And Jamie’s character is as well developed as Claire’s. He is a man other men can admire. He’s obviously physically handsome and hunky and that’s important for getting the girl — something all men yearn for — but he’s also everything a man would want in a friend and a woman would want her man to be. What’s not to like? The two of them make a couple both men and women like and root for. They both seem very human and very real, if not almost too good to be true.
The fact the story takes place in the 18th century allows the chivalrous Jamie to be a knight in shining armor when such men still existed. The interplay between the 20th century “liberated” woman and the 18th century prince is both engaging and integral to the growth of both characters. We see Jamie learn how his relationship with Claire needs to be different than the typical 18th century man/woman relationship and watch while he not only adapts but actually appreciates having to do so. We see Claire come to rely on and appreciate Jamie’s protection in ways that weren’t necessary or expected in the 20th century. We see their love deepening to the point where both would lay down their life for the other, and we believe it. We care about them, and we want to go along with them wherever their story takes them.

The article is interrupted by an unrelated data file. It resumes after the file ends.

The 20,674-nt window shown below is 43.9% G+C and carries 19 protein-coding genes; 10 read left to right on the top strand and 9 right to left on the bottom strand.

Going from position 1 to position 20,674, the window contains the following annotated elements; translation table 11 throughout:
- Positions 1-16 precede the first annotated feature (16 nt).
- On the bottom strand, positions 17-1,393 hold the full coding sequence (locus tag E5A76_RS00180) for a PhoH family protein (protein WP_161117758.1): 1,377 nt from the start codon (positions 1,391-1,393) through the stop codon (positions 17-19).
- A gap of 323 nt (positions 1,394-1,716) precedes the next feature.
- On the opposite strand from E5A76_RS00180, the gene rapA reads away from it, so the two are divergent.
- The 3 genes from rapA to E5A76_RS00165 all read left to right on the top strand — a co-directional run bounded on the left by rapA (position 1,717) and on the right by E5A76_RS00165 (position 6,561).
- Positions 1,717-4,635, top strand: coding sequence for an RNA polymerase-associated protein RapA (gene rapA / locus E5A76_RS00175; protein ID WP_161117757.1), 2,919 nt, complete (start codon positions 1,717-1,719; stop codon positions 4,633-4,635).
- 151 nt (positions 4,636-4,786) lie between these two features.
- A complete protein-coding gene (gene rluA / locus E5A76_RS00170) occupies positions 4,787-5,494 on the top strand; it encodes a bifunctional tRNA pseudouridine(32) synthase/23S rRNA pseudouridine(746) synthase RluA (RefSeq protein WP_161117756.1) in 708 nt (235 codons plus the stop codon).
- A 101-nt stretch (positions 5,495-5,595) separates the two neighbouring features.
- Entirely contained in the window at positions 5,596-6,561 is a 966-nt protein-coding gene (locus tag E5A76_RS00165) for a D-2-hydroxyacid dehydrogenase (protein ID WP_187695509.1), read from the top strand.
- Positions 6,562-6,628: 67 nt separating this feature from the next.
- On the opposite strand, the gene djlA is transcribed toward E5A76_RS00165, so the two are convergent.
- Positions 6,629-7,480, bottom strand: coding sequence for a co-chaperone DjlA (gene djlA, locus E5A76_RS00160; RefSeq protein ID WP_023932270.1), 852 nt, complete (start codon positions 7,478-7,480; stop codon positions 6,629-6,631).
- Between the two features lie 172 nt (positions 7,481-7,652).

The story is not without violence and sex, but both were handled exactly right. Both types of scenes went right to the edge and maybe a little over without being gratuitous or exploitative. I was disappointed Season 2 didn’t have sex scenes like Season 1 — not because I just wanted to see sex scenes, but because the missing scenes eliminated some of the beautifully depicted intimacy between Jamie and Claire that is such a vital part of their relationship. It isn’t necessary to see more skin, but it would be good to see more of Jamie and Claire being intimate with each other.
While the books certainly convey these character developments beautifully — and obviously are the genesis for all that happens in the show — let’s face it: without the spot-on acting the show wouldn’t work. Diana Gabaldon provided the story, the characters, the humor and witty repartée, but the actors need to pull it off. And they do, in spades.
In the first few episodes of Season 1, I knew the characters by the actors who played them – Claire, Jamie, Frank/BJR, the MacKenzies, etc. – but not the characters presented in the last part of Season 1 and all of Season 2 because by then I had read past the point of the TV series. I wasn’t disappointed with any of the casting and, in fact, I thought some were even better than my imagination conjured. Score an A+ for casting. The acting is outstanding, especially the main characters. I would favorably compare the acting in Outlander to … well … just about anything. It’s damn good and pulls the entire story together and makes me want more.
I’m not sure what your plans are come spring 2017, but I know where you’ll find me: glued to my TV and eager for book 9 to arrive.